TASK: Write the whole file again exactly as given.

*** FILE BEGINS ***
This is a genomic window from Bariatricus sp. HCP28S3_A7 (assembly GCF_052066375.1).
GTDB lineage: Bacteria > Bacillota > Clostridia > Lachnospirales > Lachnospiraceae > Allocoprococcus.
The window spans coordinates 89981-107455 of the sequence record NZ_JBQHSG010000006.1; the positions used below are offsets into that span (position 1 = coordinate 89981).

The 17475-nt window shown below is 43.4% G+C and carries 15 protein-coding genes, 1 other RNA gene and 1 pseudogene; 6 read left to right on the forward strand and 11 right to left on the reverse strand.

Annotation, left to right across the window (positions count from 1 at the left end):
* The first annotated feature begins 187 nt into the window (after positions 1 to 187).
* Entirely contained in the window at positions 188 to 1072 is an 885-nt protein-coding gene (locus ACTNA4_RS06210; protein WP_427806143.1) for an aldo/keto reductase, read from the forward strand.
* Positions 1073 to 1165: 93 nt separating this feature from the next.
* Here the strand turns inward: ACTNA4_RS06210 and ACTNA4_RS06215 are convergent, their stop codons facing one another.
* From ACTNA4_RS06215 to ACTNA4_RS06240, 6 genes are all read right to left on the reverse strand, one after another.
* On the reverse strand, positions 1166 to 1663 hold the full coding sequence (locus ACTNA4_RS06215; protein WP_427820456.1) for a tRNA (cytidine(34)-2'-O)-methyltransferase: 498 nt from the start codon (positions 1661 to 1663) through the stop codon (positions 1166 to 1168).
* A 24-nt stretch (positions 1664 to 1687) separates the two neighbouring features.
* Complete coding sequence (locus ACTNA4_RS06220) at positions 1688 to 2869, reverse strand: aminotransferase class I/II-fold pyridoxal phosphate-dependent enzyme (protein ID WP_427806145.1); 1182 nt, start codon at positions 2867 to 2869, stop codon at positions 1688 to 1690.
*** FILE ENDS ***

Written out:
This is a genomic window from Bariatricus sp. HCP28S3_A7 (assembly GCF_052066375.1).
GTDB lineage: Bacteria > Bacillota > Clostridia > Lachnospirales > Lachnospiraceae > Allocoprococcus.
The window spans coordinates 89981-107455 of the sequence record NZ_JBQHSG010000006.1; the positions used below are offsets into that span (position 1 = coordinate 89981).

The 17475-nt window shown below is 43.4% G+C and carries 15 protein-coding genes, 1 other RNA gene and 1 pseudogene; 6 read left to right on the forward strand and 11 right to left on the reverse strand.

Annotation, left to right across the window (positions count from 1 at the left end):
* The first annotated feature begins 187 nt into the window (after positions 1 to 187).
* Entirely contained in the window at positions 188 to 1072 is an 885-nt protein-coding gene (locus ACTNA4_RS06210; protein WP_427806143.1) for an aldo/keto reductase, read from the forward strand.
* Positions 1073 to 1165: 93 nt separating this feature from the next.
* Here the strand turns inward: ACTNA4_RS06210 and ACTNA4_RS06215 are convergent, their stop codons facing one another.
* From ACTNA4_RS06215 to ACTNA4_RS06240, 6 genes are all read right to left on the reverse strand, one after another.
* On the reverse strand, positions 1166 to 1663 hold the full coding sequence (locus ACTNA4_RS06215; protein WP_427820456.1) for a tRNA (cytidine(34)-2'-O)-methyltransferase: 498 nt from the start codon (positions 1661 to 1663) through the stop codon (positions 1166 to 1168).
* A 24-nt stretch (positions 1664 to 1687) separates the two neighbouring features.
* Complete coding sequence (locus ACTNA4_RS06220) at positions 1688 to 2869, reverse strand: aminotransferase class I/II-fold pyridoxal phosphate-dependent enzyme (protein ID WP_427806145.1); 1182 nt, start codon at positions 2867 to 2869, stop codon at positions 1688 to 1690.